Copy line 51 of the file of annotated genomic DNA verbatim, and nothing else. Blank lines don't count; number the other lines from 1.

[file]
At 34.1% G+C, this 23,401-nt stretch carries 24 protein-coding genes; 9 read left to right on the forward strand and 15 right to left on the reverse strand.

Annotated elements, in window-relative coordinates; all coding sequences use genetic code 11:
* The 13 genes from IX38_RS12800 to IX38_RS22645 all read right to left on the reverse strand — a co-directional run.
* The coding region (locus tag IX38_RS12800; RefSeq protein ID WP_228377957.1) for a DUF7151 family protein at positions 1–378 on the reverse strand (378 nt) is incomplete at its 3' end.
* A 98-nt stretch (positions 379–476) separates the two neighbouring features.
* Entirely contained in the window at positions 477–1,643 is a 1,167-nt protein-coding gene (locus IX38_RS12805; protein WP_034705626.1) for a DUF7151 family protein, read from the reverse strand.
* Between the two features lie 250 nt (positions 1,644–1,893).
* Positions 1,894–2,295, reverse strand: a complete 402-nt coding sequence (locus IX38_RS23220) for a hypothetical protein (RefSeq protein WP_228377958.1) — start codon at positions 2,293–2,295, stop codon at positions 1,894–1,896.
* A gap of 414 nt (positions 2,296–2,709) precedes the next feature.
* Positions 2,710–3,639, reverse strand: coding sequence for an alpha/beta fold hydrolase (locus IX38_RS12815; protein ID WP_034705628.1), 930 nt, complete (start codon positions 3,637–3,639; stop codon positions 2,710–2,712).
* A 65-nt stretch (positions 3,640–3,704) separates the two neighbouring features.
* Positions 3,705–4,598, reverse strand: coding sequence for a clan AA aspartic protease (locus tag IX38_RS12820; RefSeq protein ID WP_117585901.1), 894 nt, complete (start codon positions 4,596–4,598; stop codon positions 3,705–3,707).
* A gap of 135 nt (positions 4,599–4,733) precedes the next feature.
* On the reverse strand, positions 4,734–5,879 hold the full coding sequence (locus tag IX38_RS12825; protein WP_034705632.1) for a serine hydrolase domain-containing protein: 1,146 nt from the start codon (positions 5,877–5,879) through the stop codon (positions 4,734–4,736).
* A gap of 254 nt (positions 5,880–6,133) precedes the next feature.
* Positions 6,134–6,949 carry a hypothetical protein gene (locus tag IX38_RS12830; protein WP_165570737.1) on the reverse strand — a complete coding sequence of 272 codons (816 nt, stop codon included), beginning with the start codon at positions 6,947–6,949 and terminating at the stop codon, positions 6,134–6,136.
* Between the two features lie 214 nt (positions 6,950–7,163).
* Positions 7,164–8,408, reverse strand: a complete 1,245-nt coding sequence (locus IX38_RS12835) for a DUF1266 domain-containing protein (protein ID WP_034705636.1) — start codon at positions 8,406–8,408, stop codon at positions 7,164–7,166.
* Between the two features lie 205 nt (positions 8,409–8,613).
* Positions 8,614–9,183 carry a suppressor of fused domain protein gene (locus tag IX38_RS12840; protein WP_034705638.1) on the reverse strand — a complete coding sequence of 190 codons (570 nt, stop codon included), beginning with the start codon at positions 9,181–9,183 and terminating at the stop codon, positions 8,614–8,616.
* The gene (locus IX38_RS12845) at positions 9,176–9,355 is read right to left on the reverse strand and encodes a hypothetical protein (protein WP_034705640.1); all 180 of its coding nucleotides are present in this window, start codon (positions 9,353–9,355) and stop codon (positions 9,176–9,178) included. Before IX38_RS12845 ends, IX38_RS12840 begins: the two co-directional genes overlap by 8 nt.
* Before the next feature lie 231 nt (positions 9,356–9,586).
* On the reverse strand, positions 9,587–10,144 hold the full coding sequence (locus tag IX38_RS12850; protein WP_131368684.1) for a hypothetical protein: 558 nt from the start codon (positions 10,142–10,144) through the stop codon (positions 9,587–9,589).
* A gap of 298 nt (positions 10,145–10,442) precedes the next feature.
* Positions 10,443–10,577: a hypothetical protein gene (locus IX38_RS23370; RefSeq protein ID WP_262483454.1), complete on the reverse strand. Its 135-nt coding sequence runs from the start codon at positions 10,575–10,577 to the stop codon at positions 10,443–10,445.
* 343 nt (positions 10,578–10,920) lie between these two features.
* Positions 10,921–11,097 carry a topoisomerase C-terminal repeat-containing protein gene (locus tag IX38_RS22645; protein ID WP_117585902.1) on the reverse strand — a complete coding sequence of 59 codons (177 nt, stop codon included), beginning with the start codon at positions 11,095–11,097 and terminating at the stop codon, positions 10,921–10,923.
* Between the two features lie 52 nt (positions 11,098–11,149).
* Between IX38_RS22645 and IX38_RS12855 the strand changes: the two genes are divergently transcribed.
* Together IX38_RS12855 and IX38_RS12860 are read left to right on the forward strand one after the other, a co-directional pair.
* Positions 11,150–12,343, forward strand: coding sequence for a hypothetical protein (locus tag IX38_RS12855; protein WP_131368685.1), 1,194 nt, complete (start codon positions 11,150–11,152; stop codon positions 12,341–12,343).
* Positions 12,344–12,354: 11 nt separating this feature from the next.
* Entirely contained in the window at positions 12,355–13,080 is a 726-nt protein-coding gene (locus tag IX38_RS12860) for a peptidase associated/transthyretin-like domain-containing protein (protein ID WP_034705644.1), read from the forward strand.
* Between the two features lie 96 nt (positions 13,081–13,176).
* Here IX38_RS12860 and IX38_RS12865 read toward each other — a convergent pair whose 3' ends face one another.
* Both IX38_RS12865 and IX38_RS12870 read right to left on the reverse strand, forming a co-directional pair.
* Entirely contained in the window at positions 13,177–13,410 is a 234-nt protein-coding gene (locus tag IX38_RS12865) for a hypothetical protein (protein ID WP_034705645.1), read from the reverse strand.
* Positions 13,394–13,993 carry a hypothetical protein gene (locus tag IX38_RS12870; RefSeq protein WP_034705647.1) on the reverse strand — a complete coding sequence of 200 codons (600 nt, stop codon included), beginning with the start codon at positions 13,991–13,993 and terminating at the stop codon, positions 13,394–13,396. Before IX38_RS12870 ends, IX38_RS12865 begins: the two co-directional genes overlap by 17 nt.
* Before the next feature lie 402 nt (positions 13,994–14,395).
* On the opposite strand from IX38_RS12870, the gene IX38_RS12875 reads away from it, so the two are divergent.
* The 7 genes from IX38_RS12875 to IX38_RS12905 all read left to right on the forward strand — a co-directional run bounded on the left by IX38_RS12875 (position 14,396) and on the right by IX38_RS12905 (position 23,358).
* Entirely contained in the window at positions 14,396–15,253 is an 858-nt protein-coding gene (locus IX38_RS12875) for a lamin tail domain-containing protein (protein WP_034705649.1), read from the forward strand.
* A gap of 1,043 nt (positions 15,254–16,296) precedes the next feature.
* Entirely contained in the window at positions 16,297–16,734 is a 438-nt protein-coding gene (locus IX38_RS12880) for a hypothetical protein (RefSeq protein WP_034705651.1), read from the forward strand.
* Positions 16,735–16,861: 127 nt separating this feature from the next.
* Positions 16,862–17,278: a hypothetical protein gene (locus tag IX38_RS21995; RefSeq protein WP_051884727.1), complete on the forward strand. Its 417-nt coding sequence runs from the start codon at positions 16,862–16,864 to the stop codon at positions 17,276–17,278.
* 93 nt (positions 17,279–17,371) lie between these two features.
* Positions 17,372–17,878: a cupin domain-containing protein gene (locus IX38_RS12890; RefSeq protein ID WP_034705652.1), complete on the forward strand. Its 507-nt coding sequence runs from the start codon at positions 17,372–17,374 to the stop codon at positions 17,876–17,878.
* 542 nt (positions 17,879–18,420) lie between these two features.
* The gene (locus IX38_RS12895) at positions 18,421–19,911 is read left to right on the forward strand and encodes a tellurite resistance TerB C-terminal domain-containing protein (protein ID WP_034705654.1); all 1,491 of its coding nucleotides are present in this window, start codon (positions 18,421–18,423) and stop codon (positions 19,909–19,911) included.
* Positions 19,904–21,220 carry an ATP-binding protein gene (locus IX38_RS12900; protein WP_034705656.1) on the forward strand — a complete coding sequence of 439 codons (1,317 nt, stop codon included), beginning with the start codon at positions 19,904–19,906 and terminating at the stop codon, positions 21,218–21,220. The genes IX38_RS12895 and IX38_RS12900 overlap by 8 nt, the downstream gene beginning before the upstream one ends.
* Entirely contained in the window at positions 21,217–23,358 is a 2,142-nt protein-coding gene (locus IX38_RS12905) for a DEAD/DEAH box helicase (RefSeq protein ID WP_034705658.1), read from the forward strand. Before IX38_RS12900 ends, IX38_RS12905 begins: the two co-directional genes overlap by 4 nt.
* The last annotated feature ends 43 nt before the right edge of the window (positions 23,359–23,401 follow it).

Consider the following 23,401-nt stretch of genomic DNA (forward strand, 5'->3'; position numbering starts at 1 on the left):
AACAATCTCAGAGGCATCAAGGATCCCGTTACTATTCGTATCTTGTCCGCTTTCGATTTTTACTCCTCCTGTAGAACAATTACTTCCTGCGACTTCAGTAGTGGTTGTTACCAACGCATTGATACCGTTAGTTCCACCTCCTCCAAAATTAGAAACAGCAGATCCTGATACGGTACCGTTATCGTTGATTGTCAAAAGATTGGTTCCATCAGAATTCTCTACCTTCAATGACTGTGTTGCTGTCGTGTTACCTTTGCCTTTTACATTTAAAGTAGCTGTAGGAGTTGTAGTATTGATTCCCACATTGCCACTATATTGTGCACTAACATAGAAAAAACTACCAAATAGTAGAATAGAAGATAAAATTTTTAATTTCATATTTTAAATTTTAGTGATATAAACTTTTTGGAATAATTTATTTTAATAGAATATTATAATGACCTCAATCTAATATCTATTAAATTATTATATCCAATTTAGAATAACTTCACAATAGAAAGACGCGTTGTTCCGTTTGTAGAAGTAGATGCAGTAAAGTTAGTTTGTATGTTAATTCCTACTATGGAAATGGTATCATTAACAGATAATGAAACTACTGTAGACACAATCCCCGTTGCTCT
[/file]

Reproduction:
* Positions 19,904–21,220 carry an ATP-binding protein gene (locus IX38_RS12900; protein WP_034705656.1) on the forward strand — a complete coding sequence of 439 codons (1,317 nt, stop codon included), beginning with the start codon at positions 19,904–19,906 and terminating at the stop codon, positions 21,218–21,220. The genes IX38_RS12895 and IX38_RS12900 overlap by 8 nt, the downstream gene beginning before the upstream one ends.